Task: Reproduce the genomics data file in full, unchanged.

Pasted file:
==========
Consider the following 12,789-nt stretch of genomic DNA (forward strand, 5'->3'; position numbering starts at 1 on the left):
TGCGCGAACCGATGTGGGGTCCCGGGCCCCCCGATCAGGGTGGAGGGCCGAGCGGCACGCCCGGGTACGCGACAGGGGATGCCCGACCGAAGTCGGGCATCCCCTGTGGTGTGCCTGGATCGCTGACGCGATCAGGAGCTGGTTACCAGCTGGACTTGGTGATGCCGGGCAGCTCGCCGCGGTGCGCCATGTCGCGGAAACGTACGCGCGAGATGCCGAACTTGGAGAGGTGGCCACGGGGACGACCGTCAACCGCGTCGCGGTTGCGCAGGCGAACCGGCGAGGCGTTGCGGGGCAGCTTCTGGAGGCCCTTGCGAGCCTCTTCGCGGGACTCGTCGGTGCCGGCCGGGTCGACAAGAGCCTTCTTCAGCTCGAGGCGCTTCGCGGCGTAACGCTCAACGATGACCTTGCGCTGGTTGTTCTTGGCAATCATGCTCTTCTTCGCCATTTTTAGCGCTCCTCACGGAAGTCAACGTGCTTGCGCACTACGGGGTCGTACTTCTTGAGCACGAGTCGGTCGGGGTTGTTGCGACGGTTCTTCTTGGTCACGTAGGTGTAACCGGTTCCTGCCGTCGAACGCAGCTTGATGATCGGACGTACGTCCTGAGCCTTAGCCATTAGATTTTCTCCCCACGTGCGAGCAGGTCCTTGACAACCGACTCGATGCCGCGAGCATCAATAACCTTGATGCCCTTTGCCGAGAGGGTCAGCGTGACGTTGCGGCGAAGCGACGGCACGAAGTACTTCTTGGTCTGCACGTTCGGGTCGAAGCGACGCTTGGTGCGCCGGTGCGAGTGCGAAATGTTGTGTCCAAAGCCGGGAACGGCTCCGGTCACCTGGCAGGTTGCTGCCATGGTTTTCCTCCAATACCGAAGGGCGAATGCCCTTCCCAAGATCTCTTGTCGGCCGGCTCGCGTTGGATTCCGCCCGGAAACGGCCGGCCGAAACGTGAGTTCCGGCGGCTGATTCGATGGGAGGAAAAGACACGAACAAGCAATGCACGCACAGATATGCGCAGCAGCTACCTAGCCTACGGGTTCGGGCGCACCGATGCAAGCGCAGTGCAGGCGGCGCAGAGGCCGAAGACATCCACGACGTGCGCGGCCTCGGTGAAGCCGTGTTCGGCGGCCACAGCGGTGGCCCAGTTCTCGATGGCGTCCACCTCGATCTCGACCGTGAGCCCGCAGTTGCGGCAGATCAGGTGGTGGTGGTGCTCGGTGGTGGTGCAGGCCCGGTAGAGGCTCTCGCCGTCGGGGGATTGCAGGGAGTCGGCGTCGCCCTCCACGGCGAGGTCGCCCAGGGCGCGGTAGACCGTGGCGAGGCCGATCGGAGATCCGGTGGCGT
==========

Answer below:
Consider the following 12,789-nt stretch of genomic DNA (forward strand, 5'->3'; position numbering starts at 1 on the left):
TGCGCGAACCGATGTGGGGTCCCGGGCCCCCCGATCAGGGTGGAGGGCCGAGCGGCACGCCCGGGTACGCGACAGGGGATGCCCGACCGAAGTCGGGCATCCCCTGTGGTGTGCCTGGATCGCTGACGCGATCAGGAGCTGGTTACCAGCTGGACTTGGTGATGCCGGGCAGCTCGCCGCGGTGCGCCATGTCGCGGAAACGTACGCGCGAGATGCCGAACTTGGAGAGGTGGCCACGGGGACGACCGTCAACCGCGTCGCGGTTGCGCAGGCGAACCGGCGAGGCGTTGCGGGGCAGCTTCTGGAGGCCCTTGCGAGCCTCTTCGCGGGACTCGTCGGTGCCGGCCGGGTCGACAAGAGCCTTCTTCAGCTCGAGGCGCTTCGCGGCGTAACGCTCAACGATGACCTTGCGCTGGTTGTTCTTGGCAATCATGCTCTTCTTCGCCATTTTTAGCGCTCCTCACGGAAGTCAACGTGCTTGCGCACTACGGGGTCGTACTTCTTGAGCACGAGTCGGTCGGGGTTGTTGCGACGGTTCTTCTTGGTCACGTAGGTGTAACCGGTTCCTGCCGTCGAACGCAGCTTGATGATCGGACGTACGTCCTGAGCCTTAGCCATTAGATTTTCTCCCCACGTGCGAGCAGGTCCTTGACAACCGACTCGATGCCGCGAGCATCAATAACCTTGATGCCCTTTGCCGAGAGGGTCAGCGTGACGTTGCGGCGAAGCGACGGCACGAAGTACTTCTTGGTCTGCACGTTCGGGTCGAAGCGACGCTTGGTGCGCCGGTGCGAGTGCGAAATGTTGTGTCCAAAGCCGGGAACGGCTCCGGTCACCTGGCAGGTTGCTGCCATGGTTTTCCTCCAATACCGAAGGGCGAATGCCCTTCCCAAGATCTCTTGTCGGCCGGCTCGCGTTGGATTCCGCCCGGAAACGGCCGGCCGAAACGTGAGTTCCGGCGGCTGATTCGATGGGAGGAAAAGACACGAACAAGCAATGCACGCACAGATATGCGCAGCAGCTACCTAGCCTACGGGTTCGGGCGCACCGATGCAAGCGCAGTGCAGGCGGCGCAGAGGCCGAAGACATCCACGACGTGCGCGGCCTCGGTGAAGCCGTGTTCGGCGGCCACAGCGGTGGCCCAGTTCTCGATGGCGTCCACCTCGATCTCGACCGTGAGCCCGCAGTTGCGGCAGATCAGGTGGTGGTGGTGCTCGGTGGTGGTGCAGGCCCGGTAGAGGCTCTCGCCGTCGGGGGATTGCAGGGAGTCGGCGTCGCCCTCCACGGCGAGGTCGCCCAGGGCGCGGTAGACCGTGGCGAGGCCGATCGGAGATCCGGTGGCGT